Aim: Patients with long-standing inflammatory bowel disease (IBD) have higher risk for developing dysplasia and colorectal cancer and consequently surveillance colonoscopy is required. The colonic lesion in these patients are often flat and subtle and may be difficult to detect by white light standard endoscopy. We aimed to review the potential of novel electronic optical enhancement techniques to enhance endoscopic diagnosis and therapeutic management of dysplasia in IBD and emerging strategies that may be useful.
Methods: We identified eligible and appropriate articles by electronic search of PubMed, MEDLINE and EMBASE between January 1980 and June 2015 using key words: dysplasia, colorectal cancer and IBD, surveillance in IBD, novel endoscopic techniques in IBD, therapeutic endoscopy in IBD, endoscopic mucosal resection, endoscopic submucosal dissection, pseudopolyps, dysplasia associated lesion or mass, adenoma associated lesion or mass, chromoendoscopy, autofluorescence, virtual chromoendoscopy, confocal endomicroscopy.
Results: Segmental random biopsies during white-light colonoscopy have been the recommended strategy for many years. Chromoendoscopy with colonic dye spray has been gradually implemented in recent years in order to highlight abnormalities in the mucosa and target biopsies. Simultaneously, a new generation of high-definition endoscopes with electronic filter technology that provide a detailed assessment of the mucosal and vascular colonic pattern havebeen developed and these have been adopted in clinical practise. Furthermore, the introduction of confocal laser endomicroscopy (CLE) offers the possibility to assess and characterize lesions in real-time histology and it can predict dysplastic changes with high accuracy. With the evolving novel techniques and fresh evidence, modification of the current surveillance guidelines were required. Therefore, the SCENIC consensus guidelines have been recently published and have defined the best endoscopic techniques to detect and characterize dysplasia and the clinical implications and management of dysplasia in IBD patients.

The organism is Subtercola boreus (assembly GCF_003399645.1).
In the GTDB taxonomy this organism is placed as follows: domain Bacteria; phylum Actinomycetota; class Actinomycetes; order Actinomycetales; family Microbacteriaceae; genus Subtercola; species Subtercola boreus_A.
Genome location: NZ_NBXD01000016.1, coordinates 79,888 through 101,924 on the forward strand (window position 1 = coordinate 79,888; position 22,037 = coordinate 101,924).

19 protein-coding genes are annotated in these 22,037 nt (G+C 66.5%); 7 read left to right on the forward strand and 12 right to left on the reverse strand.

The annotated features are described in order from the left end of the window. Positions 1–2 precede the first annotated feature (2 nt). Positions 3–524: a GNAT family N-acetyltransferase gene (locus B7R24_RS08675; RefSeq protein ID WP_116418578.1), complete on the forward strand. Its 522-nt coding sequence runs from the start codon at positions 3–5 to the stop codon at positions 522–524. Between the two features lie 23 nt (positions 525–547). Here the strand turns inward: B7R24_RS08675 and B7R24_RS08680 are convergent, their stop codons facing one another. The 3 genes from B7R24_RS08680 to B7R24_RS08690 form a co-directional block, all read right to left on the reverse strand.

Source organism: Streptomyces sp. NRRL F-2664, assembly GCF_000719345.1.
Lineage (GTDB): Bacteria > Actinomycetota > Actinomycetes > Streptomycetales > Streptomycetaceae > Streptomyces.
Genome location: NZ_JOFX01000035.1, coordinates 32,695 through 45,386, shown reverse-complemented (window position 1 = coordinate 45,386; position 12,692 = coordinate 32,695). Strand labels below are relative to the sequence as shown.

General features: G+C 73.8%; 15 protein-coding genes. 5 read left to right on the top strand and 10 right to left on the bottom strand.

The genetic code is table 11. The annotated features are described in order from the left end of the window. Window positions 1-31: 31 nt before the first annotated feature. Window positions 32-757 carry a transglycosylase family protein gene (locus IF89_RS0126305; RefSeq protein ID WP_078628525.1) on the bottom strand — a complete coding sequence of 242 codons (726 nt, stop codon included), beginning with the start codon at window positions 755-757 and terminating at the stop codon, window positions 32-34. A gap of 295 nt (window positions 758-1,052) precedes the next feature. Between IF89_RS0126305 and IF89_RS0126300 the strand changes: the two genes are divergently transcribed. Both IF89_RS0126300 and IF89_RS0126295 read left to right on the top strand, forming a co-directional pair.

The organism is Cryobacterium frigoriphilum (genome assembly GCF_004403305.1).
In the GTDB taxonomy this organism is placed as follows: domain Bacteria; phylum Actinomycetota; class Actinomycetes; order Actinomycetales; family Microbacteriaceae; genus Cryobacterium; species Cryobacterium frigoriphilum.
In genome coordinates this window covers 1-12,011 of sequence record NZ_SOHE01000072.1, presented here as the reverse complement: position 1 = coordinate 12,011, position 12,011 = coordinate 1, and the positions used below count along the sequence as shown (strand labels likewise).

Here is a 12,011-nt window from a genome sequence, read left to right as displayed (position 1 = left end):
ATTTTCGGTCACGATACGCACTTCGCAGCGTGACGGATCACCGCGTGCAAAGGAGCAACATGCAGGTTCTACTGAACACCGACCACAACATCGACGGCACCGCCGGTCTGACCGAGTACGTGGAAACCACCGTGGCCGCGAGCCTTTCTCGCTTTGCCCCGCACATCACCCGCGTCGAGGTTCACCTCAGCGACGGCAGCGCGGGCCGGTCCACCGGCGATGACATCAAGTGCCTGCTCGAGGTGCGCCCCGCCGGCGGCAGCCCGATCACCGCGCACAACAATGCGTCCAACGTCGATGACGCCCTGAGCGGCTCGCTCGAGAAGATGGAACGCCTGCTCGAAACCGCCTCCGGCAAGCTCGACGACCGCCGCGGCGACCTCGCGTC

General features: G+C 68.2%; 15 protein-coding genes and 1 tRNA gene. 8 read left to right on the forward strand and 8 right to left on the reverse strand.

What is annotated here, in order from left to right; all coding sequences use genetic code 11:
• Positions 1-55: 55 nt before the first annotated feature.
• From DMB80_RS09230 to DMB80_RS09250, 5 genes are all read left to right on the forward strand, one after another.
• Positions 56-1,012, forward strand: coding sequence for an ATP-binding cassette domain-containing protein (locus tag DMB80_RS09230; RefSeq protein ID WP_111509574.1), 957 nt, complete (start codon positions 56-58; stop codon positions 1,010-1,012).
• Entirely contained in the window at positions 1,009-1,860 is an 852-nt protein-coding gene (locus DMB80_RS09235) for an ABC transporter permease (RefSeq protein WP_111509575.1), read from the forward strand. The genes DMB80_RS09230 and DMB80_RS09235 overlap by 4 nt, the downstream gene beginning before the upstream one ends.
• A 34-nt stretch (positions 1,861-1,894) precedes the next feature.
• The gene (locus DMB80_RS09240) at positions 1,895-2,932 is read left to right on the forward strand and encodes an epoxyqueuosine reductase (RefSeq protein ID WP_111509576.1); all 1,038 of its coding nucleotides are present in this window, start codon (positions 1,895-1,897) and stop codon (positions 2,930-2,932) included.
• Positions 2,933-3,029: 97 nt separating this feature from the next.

Conclusion: Many uncertainties still remain whetherdye chromoendoscopy with targeted biopsies will be established as standard practice. However, optical enhancement endoscopic techniques are promising to perform surveillance colonoscopy with targeted biopsies for better assessment and management of the dysplastic lesions in IBD. Further studies are required to determine the best strategy for the diagnosis and treatment of dysplasia in IBD patients.